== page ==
Oh Canada our home and native land
True patriot love in all our sons command
With glowing hearts we see thee rise
The true north strong and free
From far and wide oh Canada
We stand on guard for thee.
*God* keep our land glorious and free
Oh Canada we stand on guard for thee
Oh Canada we stand on guard for thee.

This is not sent for discussion. If you agree, forward it .. If you don't, simply delete it.

By me forwarding it, you know how I feel.

I’m guessing the response came as a big surprise to CBC to the question:

Do you believe that the word “God  should stay in the iconic National Anthem ....  A part of Canadian culture?

CBC, yesterday morning, had a poll on this question. They had the Highest number of responses that they have ever had for one of their polls, and the percentage was this: 86% for the word “God keep our Land, in the National Anthem, 14% against.

That is a pretty 'commanding' public response.

I was asked to send this on if I agreed or delete if I didn't.

Now it is your turn. It is said that 86% of Canadians believe the word “God" should stay, therefore, I have a very hard time understanding why there is such a controversy about having the word “God" in the anthem!

Should the country cater to this 14%?

If you agree with the 86%, pass this on, if not, simply delete.
I felt some research to be warranted, and ultimately replied back with the following:
I entered into a little research on that poll, and got quite a number of rather old references to it.

Check out this one dated December 30, 2010 ─ seem familiar?

Timely as ever!

Who knows how much older than that the forwarded message might be.

Now check out the percentages of American believers and non-believers at this Snopes' article on a supposed NBC God Poll.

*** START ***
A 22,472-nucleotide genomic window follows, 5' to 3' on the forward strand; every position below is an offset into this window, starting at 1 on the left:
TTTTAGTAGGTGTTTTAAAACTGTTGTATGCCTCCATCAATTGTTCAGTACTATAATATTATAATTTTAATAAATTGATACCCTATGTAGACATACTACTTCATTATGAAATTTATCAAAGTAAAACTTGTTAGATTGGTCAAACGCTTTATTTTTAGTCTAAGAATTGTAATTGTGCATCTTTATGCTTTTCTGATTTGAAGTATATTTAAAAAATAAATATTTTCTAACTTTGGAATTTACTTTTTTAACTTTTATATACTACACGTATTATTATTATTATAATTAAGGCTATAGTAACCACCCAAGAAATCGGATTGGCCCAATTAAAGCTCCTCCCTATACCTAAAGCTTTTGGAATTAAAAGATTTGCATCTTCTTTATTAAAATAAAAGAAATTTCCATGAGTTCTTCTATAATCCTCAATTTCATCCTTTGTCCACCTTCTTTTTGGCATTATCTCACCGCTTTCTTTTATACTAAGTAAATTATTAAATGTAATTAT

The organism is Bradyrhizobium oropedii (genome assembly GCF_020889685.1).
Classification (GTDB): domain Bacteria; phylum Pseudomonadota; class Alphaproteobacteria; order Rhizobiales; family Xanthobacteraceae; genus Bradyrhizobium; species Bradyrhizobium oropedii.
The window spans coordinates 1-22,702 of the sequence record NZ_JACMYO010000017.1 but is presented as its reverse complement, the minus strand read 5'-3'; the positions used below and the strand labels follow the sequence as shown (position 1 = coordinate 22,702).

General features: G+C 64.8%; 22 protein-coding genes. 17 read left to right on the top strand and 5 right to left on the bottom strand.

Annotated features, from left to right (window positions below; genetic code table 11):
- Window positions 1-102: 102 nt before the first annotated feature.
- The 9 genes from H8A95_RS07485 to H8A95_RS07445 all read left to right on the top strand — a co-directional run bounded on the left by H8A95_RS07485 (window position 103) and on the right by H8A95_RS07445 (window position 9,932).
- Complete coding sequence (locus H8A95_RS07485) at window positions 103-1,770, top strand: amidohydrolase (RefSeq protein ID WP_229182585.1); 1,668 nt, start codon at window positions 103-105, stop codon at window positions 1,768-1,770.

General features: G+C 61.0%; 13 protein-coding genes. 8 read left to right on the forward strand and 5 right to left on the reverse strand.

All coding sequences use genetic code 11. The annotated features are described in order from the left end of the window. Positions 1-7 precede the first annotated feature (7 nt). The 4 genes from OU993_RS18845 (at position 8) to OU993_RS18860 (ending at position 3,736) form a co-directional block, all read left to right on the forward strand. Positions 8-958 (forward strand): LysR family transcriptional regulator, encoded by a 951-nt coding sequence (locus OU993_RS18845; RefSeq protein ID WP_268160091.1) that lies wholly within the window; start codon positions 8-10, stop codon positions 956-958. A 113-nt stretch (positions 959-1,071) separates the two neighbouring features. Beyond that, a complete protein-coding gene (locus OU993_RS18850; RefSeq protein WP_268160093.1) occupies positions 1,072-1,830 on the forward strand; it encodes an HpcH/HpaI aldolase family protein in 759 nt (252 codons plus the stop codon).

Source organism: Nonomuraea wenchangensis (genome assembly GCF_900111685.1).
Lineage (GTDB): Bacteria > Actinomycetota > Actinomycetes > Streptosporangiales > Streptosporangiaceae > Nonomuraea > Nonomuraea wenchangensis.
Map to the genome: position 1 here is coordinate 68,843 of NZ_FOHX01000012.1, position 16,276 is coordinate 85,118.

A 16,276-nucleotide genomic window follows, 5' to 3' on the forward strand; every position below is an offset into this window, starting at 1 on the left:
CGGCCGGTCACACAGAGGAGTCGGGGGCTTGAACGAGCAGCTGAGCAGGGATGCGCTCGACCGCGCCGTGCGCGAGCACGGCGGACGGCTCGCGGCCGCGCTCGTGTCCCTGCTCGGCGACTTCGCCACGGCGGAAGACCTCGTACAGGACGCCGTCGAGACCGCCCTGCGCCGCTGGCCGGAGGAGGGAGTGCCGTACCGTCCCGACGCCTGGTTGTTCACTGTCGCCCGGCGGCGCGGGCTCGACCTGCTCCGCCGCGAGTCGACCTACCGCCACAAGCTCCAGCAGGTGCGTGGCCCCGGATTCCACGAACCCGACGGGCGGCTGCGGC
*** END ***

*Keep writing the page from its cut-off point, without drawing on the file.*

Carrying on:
That article was last updated on October 28, 2009; but it says that the example in that box had been “collected via e-mail, 2006.”

Personally, I doubt there was a CBC poll that came up with the identical believer/non-believer percentages. 

It's the work of some liar who wants to see that lie show up in his Inbox for the rest of his life ─ as well as see it published in various forums and on other websites over the years. 

I think that it gives these liars a sense of immortality and power to see their hoax live on and on and on, and that's why they put these things out there.
His message had arrived at 7:17 a.m., and I have yet to hear back from him following my response ─ I hope this didn't come across as censure, and made him feel to be a fool.

After all, he had sent the forward to an unidentifiable number of recipients by use of blind carbon copying (Bcc).

He's the sort of guy who would feel morally-bound to apologize to everyone he had sent the untrue message to, so I just hope that he has been busy working today, and his silence where I am concerned is not because he has taken offence.


Have you ever had a CT Scan?

Have you any idea how much radiation these things subject the 'victim' to?

Believe it or not, not many physicians and even radiologists do.  In fact, the majority do NOT know!

A study was done by the University of Saskatchewan in the province of Saskatchewan, but I have no doubt that the ignorance is prevalent all over the medical world.

Just keep it in mind if your own doctor glibly suggests such a procedure:

One CT scan delivers as much radiation as anywhere from 100 - 250 chest X-rays ─ and we're supposed to know how risky too many of those are!

That article ─ from a U.S. perspective ─ declares that up to 2% of all new cancers just may be attributable entirely to past CT scans!

I don't see why the projection wouldn't apply here in Canada nor anywhere else where ignorant medical professionals are pushing these procedures on patients.


To close out today's post is an entry from my journal of 41 years ago when I was 25 years old, and living in a basement housekeeping unit in New Westminster.

The house I was renting in was located on Ninth Street at Third Avenue.

My mother Irene Dorosh and her husband Alex had left the previous week on a trip 'back East,' so I was keeping a check on their home ─ it was also my mailing address.

The house no longer exists, but its address in the Kennedy Heights area of Surrey was 12106 - 90th Avenue.
TUESDAY, July 29, 1975

I got up not too long after 6:30 a.m., my eyes somewhat burning; I guess I could have slumbered further.

I reached the laundromat before it opened and wasn't interrupted till my wash was done.